At a recent meeting of the board of editors of a journal I am an editor of, it was decided to produce a special issue (to commemorate an important anniversary). As I liked the idea I got carried away a bit, and proposed to write an article for it. 

In general, writing a scientific article is not something you normally do on demand - it requires one to first perform original research, and to then obtain interesting results. While I do have several projects ongoing which all provide for both those ingredients, the corresponding publications are meant for other journals and will not be single-author ones. But in my position I know I can write something more general - i.e., describe broadly the topic I have been working on (using AI for experiment design), without risking too much of either lacking content or shooting up the bullshit index.

Since my blog is sometimes little more than a notebook where I dump ideas waiting for future development, I think it is appropriate to write here the title and abstract of the paper I will prepare for the special issue of that journal, with the promise to my readers that I will later follow up with some more informative content on the matter. So here goes. I will also comment on it below.


On the Utility Function of Future Experiments in Fundamental Physics

The design of complex instruments used for broad frontier explorations of fundamental physics
has relied in the past on experience and on well-working paradigms, which provided for robust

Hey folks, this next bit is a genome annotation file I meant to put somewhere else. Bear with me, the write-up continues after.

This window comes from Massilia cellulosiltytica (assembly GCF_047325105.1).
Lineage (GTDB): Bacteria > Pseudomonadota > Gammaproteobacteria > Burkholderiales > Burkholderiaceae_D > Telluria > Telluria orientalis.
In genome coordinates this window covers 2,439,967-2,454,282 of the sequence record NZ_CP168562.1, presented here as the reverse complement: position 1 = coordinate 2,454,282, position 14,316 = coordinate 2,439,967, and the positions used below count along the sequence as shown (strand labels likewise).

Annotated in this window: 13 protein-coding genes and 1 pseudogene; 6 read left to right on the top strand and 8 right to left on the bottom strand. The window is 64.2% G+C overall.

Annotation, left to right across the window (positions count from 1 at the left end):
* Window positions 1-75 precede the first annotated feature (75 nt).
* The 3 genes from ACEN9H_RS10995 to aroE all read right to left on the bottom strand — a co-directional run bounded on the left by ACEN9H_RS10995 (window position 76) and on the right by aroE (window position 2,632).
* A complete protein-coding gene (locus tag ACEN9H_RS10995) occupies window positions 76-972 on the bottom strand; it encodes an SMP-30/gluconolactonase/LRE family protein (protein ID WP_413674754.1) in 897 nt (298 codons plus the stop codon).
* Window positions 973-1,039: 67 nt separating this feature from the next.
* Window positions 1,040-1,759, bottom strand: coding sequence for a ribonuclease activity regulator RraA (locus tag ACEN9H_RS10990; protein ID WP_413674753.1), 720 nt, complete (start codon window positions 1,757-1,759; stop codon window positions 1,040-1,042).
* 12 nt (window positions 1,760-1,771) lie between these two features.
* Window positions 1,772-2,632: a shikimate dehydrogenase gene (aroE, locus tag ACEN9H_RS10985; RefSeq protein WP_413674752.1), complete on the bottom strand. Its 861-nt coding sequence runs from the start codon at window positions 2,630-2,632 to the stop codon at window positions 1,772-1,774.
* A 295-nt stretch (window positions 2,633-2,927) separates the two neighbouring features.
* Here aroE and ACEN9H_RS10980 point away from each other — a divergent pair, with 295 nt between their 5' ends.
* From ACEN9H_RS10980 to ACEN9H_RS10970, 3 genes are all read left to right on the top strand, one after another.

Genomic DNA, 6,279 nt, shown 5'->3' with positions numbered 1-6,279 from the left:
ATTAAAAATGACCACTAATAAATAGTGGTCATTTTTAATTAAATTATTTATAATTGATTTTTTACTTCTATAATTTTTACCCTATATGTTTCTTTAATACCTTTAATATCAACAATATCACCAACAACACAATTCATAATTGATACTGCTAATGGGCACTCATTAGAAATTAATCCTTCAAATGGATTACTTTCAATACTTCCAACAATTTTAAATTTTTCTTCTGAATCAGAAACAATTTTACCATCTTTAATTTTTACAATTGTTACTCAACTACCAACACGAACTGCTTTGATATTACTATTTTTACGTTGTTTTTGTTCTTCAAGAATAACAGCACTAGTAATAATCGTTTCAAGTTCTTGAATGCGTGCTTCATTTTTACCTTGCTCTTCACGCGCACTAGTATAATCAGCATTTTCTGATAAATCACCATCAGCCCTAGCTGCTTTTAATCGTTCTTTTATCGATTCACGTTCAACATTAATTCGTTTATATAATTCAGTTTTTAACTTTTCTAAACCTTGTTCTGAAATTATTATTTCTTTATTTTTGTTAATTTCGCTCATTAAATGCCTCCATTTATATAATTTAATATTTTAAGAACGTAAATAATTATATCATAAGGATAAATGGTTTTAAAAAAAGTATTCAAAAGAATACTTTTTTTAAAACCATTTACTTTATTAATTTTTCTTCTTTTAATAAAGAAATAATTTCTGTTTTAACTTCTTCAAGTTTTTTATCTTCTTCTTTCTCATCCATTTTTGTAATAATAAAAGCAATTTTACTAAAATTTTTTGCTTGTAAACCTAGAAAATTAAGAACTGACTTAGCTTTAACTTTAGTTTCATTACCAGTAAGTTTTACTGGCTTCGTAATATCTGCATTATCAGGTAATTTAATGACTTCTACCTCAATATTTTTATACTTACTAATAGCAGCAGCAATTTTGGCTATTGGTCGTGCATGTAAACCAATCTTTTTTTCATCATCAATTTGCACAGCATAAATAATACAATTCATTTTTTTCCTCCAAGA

construction and budget choices. The advent of artificial intelligence (AI) however demands a rethinking of those design procedures and a deconstruction of those paradigms, to avoid suboptimality of resulting data extraction mechanisms and misalignment of the instruments with their supposed goals.
An important step in this process is the realization that a quantitative definition of the global utility
of an experiment, however multi-purpose and wide-ranging, becomes mandatory if we want to allow
for a full exploration of the design space by new AI technologies; we discuss here its implications

The idea of the article is to try to debunk a myth - the idea that large experiments in fundamental physics cannot place precise estimates of the relative value of the scientific goals they are reaching out to achieve. Indeed, as I said and wrote several times, we do the opposite - e.g. even in super multi-purpose hadron collider experiments, we carefully define a trigger strategy whereby we allocate resources and bandwidth for the collection of physical processes of different relevance. In fact, if you think about it, designing a billion dollar experiment would be impossible if one were unable to appraise the relative worth of different scientific objectives. 

So, in a nutshell I know that this topic is controversial, but I also know that in the end I have a strong argument in favor of the notion that writing a quantitative objective function is possible in all setups. But then, the other part of the argument is that it not only is possible, but it has become unavoidable to do it. That is where the new AI tools may come into play: if you do not explain to your AI friend what you want, you are setting yourself up for certain failure.

I expect I will write this paper in the next couple of months, and I also think I will write more on the topic here, so stay tuned if it is of interest to you...